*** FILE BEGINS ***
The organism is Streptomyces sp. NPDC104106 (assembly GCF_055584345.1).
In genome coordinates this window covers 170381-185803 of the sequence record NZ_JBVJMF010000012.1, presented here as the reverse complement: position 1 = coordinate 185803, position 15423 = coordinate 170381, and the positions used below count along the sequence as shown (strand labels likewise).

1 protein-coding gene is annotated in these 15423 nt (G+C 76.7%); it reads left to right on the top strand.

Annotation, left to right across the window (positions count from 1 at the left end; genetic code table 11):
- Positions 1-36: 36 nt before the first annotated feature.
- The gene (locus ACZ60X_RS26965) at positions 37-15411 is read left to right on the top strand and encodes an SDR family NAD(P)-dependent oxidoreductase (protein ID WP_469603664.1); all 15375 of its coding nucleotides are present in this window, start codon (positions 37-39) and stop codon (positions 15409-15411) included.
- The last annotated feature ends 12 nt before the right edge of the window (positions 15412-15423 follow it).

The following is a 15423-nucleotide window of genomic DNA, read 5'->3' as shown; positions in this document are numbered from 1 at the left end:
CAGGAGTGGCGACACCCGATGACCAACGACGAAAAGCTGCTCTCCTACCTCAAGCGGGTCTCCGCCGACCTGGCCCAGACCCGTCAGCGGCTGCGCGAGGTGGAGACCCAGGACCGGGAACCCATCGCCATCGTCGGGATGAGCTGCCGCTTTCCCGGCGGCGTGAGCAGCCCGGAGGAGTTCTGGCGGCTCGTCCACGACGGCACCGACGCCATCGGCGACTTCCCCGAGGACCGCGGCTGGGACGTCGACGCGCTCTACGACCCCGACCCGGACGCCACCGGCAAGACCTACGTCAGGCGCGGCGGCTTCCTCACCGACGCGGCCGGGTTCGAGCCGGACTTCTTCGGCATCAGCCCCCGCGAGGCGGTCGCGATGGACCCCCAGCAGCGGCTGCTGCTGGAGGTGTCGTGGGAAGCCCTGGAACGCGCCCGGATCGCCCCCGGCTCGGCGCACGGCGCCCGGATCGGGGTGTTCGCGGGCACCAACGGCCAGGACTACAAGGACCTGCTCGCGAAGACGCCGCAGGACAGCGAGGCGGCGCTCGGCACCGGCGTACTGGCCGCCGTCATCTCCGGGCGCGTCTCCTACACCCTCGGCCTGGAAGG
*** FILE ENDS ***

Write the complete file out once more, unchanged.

The organism is Streptomyces sp. NPDC104106 (assembly GCF_055584345.1).
In genome coordinates this window covers 170381-185803 of the sequence record NZ_JBVJMF010000012.1, presented here as the reverse complement: position 1 = coordinate 185803, position 15423 = coordinate 170381, and the positions used below count along the sequence as shown (strand labels likewise).

1 protein-coding gene is annotated in these 15423 nt (G+C 76.7%); it reads left to right on the top strand.

Annotation, left to right across the window (positions count from 1 at the left end; genetic code table 11):
- Positions 1-36: 36 nt before the first annotated feature.
- The gene (locus ACZ60X_RS26965) at positions 37-15411 is read left to right on the top strand and encodes an SDR family NAD(P)-dependent oxidoreductase (protein ID WP_469603664.1); all 15375 of its coding nucleotides are present in this window, start codon (positions 37-39) and stop codon (positions 15409-15411) included.
- The last annotated feature ends 12 nt before the right edge of the window (positions 15412-15423 follow it).

The following is a 15423-nucleotide window of genomic DNA, read 5'->3' as shown; positions in this document are numbered from 1 at the left end:
CAGGAGTGGCGACACCCGATGACCAACGACGAAAAGCTGCTCTCCTACCTCAAGCGGGTCTCCGCCGACCTGGCCCAGACCCGTCAGCGGCTGCGCGAGGTGGAGACCCAGGACCGGGAACCCATCGCCATCGTCGGGATGAGCTGCCGCTTTCCCGGCGGCGTGAGCAGCCCGGAGGAGTTCTGGCGGCTCGTCCACGACGGCACCGACGCCATCGGCGACTTCCCCGAGGACCGCGGCTGGGACGTCGACGCGCTCTACGACCCCGACCCGGACGCCACCGGCAAGACCTACGTCAGGCGCGGCGGCTTCCTCACCGACGCGGCCGGGTTCGAGCCGGACTTCTTCGGCATCAGCCCCCGCGAGGCGGTCGCGATGGACCCCCAGCAGCGGCTGCTGCTGGAGGTGTCGTGGGAAGCCCTGGAACGCGCCCGGATCGCCCCCGGCTCGGCGCACGGCGCCCGGATCGGGGTGTTCGCGGGCACCAACGGCCAGGACTACAAGGACCTGCTCGCGAAGACGCCGCAGGACAGCGAGGCGGCGCTCGGCACCGGCGTACTGGCCGCCGTCATCTCCGGGCGCGTCTCCTACACCCTCGGCCTGGAAGG